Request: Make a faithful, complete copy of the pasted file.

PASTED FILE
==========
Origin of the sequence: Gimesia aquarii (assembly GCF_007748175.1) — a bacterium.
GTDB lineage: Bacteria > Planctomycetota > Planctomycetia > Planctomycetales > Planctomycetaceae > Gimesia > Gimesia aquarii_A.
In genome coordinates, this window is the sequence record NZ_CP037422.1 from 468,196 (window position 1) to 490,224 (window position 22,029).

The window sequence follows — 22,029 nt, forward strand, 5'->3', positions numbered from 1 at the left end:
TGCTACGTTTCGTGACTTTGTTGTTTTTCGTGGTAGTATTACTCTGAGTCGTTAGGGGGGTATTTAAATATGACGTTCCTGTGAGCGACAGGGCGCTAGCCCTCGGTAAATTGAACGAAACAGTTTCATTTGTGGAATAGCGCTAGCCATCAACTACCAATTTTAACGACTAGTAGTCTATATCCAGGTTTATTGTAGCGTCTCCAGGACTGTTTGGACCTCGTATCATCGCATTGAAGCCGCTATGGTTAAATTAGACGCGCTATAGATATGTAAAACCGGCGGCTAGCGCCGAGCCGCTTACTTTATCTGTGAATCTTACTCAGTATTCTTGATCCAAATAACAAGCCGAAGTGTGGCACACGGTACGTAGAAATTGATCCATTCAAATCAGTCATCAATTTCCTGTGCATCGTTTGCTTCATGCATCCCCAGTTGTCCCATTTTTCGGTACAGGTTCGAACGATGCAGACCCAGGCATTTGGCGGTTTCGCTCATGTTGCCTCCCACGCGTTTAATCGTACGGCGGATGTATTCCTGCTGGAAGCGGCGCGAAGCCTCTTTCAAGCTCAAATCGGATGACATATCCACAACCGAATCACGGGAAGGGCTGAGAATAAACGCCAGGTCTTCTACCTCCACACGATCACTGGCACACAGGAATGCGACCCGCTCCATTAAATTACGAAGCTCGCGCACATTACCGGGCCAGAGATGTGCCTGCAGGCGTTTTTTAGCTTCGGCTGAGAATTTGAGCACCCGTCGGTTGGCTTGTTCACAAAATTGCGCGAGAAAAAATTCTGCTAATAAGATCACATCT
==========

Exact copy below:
Origin of the sequence: Gimesia aquarii (assembly GCF_007748175.1) — a bacterium.
GTDB lineage: Bacteria > Planctomycetota > Planctomycetia > Planctomycetales > Planctomycetaceae > Gimesia > Gimesia aquarii_A.
In genome coordinates, this window is the sequence record NZ_CP037422.1 from 468,196 (window position 1) to 490,224 (window position 22,029).

The window sequence follows — 22,029 nt, forward strand, 5'->3', positions numbered from 1 at the left end:
TGCTACGTTTCGTGACTTTGTTGTTTTTCGTGGTAGTATTACTCTGAGTCGTTAGGGGGGTATTTAAATATGACGTTCCTGTGAGCGACAGGGCGCTAGCCCTCGGTAAATTGAACGAAACAGTTTCATTTGTGGAATAGCGCTAGCCATCAACTACCAATTTTAACGACTAGTAGTCTATATCCAGGTTTATTGTAGCGTCTCCAGGACTGTTTGGACCTCGTATCATCGCATTGAAGCCGCTATGGTTAAATTAGACGCGCTATAGATATGTAAAACCGGCGGCTAGCGCCGAGCCGCTTACTTTATCTGTGAATCTTACTCAGTATTCTTGATCCAAATAACAAGCCGAAGTGTGGCACACGGTACGTAGAAATTGATCCATTCAAATCAGTCATCAATTTCCTGTGCATCGTTTGCTTCATGCATCCCCAGTTGTCCCATTTTTCGGTACAGGTTCGAACGATGCAGACCCAGGCATTTGGCGGTTTCGCTCATGTTGCCTCCCACGCGTTTAATCGTACGGCGGATGTATTCCTGCTGGAAGCGGCGCGAAGCCTCTTTCAAGCTCAAATCGGATGACATATCCACAACCGAATCACGGGAAGGGCTGAGAATAAACGCCAGGTCTTCTACCTCCACACGATCACTGGCACACAGGAATGCGACCCGCTCCATTAAATTACGAAGCTCGCGCACATTACCGGGCCAGAGATGTGCCTGCAGGCGTTTTTTAGCTTCGGCTGAGAATTTGAGCACCCGTCGGTTGGCTTGTTCACAAAATTGCGCGAGAAAAAATTCTGCTAATAAGATCACATCT